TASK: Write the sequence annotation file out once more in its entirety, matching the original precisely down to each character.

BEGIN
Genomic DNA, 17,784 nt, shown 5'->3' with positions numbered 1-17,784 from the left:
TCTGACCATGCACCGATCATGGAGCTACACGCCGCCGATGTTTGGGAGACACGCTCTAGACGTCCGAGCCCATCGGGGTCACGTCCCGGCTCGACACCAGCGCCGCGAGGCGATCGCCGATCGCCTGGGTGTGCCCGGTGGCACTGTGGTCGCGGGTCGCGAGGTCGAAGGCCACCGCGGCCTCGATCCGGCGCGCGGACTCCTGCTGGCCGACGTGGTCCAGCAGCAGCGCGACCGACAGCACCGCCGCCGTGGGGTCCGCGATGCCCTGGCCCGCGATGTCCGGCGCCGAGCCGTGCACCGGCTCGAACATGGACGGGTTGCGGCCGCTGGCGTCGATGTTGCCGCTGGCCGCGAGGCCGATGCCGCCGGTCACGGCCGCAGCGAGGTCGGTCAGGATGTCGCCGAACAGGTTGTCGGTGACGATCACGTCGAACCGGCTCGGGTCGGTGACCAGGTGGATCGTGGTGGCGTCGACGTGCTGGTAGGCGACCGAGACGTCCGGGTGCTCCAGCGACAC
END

Genomic DNA, 17,784 nt, shown 5'->3' with positions numbered 1-17,784 from the left:
TCTGACCATGCACCGATCATGGAGCTACACGCCGCCGATGTTTGGGAGACACGCTCTAGACGTCCGAGCCCATCGGGGTCACGTCCCGGCTCGACACCAGCGCCGCGAGGCGATCGCCGATCGCCTGGGTGTGCCCGGTGGCACTGTGGTCGCGGGTCGCGAGGTCGAAGGCCACCGCGGCCTCGATCCGGCGCGCGGACTCCTGCTGGCCGACGTGGTCCAGCAGCAGCGCGACCGACAGCACCGCCGCCGTGGGGTCCGCGATGCCCTGGCCCGCGATGTCCGGCGCCGAGCCGTGCACCGGCTCGAACATGGACGGGTTGCGGCCGCTGGCGTCGATGTTGCCGCTGGCCGCGAGGCCGATGCCGCCGGTCACGGCCGCAGCGAGGTCGGTCAGGATGTCGCCGAACAGGTTGTCGGTGACGATCACGTCGAACCGGCTCGGGTCGGTGACCAGGTGGATCGTGGTGGCGTCGACGTGCTGGTAGGCGACCGAGACGTCCGGGTGCTCCAGCGACAC